Chinese Consulate-General, Los Angeles

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Coordinates: 34°03′57″N 118°17′24″W / 34.065727°N 118.290100°W / 34.065727; -118.290100

Chinese Consulate-General, Los Angeles
PRCConsulateLA.JPG
Simplified Chinese 中华人民共和国驻洛杉矶总领事馆
Traditional Chinese 中華人民共和國駐洛杉磯總領事館
Literal meaning Consulate-General of the People's Republic of China in Los Angeles

The Consulate-General of the People's Republic of China in Los Angeles is the People's Republic of China's (PRC) diplomatic mission headquartered at 443 Shatto Place in the Koreatown neighborhood of Los Angeles, California, United States.[1] The passport and visa office is on the third floor of 500 Shatto Place, Los Angeles, California. The consulate's service area is Southern California (as defined by the PRC; Northern California is served by The Consulate General of The People's Republic of China in San Francisco), Arizona, Hawaii, New Mexico, and the U.S. Pacific territories.[2][3]

In 1987, China and the United States reached an agreement that each would open a fifth consular mission in the other's country, which led to the opening of the Los Angeles mission and was intended to result in the opening of the U.S. Consulate General in Wuhan.[4]

Liu Jian is the Consul General the People's Republic of China in Los Angeles.[5] In 2013, he succeeded Zhang Yun, who led the consular mission from 2007 until 2013.[6]

On December 16, 2011, a man fired bullets from a 9 mm handgun into the Chinese consulate, intending to kill a security guard with whom he earlier had a dispute during a protest.[7] Although there were 20 people in the consulate at the time of the shooting, the assailant missed his target and no one was injured.[7] The man subsequently drove away in his car before turning himself in to police. He was identified as a 67-year-old activist from Shanghai, who was part of a group protest, at the consulate, against China's human rights record.[8] On December 19, 2011, he was charged with two felonies: "assault with a semiautomatic firearm" and "shooting at an inhabited dwelling".[9]

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References[edit]

  1. ^ "General Information about the Consulate". Website of The Consulate General of The People's Republic of China in Los Angeles. 443 Shatto Place, Los Angeles, CA 90020, USA: The Consulate General of The People's Republic of China in Los Angeles. 19 June 2010. Retrieved 23 September 2013.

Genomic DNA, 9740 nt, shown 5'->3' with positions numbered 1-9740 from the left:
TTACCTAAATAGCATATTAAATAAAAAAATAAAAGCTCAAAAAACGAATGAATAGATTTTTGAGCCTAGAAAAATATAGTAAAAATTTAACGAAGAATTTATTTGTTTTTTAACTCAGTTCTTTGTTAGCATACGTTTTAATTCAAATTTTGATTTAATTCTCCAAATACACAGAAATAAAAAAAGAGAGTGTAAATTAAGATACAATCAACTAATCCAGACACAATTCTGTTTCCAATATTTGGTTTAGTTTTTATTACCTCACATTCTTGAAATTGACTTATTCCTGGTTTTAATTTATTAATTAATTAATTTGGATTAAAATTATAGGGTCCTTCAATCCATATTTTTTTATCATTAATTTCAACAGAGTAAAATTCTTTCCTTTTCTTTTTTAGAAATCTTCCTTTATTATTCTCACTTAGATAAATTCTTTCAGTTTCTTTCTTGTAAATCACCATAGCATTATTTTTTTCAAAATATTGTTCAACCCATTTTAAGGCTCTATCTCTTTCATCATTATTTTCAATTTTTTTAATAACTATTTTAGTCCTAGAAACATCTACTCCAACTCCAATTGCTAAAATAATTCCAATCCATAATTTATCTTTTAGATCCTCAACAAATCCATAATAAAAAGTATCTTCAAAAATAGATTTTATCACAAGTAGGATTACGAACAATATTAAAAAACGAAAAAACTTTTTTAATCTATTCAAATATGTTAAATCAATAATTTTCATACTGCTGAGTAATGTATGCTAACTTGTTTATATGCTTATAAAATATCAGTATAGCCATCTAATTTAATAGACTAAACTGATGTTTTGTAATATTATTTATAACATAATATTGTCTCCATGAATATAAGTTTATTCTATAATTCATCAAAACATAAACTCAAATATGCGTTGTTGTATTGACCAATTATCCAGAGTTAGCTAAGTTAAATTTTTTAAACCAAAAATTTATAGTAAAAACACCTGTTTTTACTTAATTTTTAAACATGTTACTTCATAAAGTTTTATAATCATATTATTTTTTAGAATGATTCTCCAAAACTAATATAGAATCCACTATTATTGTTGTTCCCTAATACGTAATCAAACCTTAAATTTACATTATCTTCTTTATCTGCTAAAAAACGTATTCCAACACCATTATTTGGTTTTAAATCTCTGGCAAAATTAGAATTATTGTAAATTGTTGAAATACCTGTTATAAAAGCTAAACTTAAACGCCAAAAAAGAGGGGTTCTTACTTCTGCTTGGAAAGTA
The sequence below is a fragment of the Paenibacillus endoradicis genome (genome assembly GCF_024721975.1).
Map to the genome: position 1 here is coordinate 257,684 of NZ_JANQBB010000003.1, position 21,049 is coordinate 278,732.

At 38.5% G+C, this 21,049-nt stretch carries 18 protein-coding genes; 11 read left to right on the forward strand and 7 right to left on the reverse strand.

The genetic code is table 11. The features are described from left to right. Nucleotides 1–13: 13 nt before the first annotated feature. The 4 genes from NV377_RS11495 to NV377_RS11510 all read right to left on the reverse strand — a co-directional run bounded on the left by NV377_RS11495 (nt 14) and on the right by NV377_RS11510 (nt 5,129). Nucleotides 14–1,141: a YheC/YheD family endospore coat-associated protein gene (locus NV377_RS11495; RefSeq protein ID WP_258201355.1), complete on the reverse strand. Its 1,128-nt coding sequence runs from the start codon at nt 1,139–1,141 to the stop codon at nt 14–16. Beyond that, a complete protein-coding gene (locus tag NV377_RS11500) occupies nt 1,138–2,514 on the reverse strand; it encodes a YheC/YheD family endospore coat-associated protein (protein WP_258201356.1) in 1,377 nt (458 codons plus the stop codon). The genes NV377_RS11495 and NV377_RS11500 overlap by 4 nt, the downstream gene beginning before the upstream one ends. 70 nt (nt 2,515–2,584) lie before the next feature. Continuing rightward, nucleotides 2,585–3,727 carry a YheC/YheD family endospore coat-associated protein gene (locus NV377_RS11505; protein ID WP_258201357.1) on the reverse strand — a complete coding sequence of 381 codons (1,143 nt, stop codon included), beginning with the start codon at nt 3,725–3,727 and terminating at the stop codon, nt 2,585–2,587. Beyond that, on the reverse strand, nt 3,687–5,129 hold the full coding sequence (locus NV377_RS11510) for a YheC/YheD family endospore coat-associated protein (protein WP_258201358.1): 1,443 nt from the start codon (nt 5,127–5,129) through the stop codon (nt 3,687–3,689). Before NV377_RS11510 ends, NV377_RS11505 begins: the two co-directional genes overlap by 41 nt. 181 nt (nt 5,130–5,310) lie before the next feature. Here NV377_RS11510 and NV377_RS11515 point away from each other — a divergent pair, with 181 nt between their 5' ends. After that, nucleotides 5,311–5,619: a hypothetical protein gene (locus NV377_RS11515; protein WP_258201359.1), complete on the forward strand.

2. ^ "Service Area of the Chinese Consulate General in Los Angeles". Website of The Consulate General of The People's Republic of China in Los Angeles. 443 Shatto Place, Los Angeles, CA 90020, USA: The Consulate General of The People's Republic of China in Los Angeles. 15 June 2010. Retrieved 23 September 2013. 
  3. ^ "Embassy and Consulates General of the People's Republic of China". Website of the Embassy of the People's Republic of China in the United States of America. 3505 International Place, N.W., Washington, D.C. 20008, USA: Embassy of the People's Republic of China in the United States of America. 1 February 2007. Retrieved 23 September 2013. 
  4. ^ Morrison, Patt (26 February 1987). "U.S. to Allow Chinese Consulate in L.A". Los Angeles Times [Home Edition]. 202 West 1st Street, Los Angeles, California, 90012, USA. p. 30, Section 1; Metro Desk. Retrieved 23 September 2013. 
  5. ^ "Biography of the Consul-General". The Consulate General of The People's Republic of China in Los Angeles. 2013-07-26. Retrieved 23 September 2013. 
  6. ^ http://losangeles.china-consulate.org/eng/biography/t56604.htm
  7. ^ a b "Chinese man booked over LA consulate shooting". Los Angeles: Agence France-Presse. 2011-12-16. Retrieved 2011-12-16. 
  8. ^ "Shots fired at Chinese consulate in LA, 1 arrested". Los Angeles: Associated Press. 2011-12-16. 
  9. ^ "Las Vegas man charged in Chinese consulate shooting in LA". Associated Press. 2011-12-19. Retrieved 2012-02-04. 

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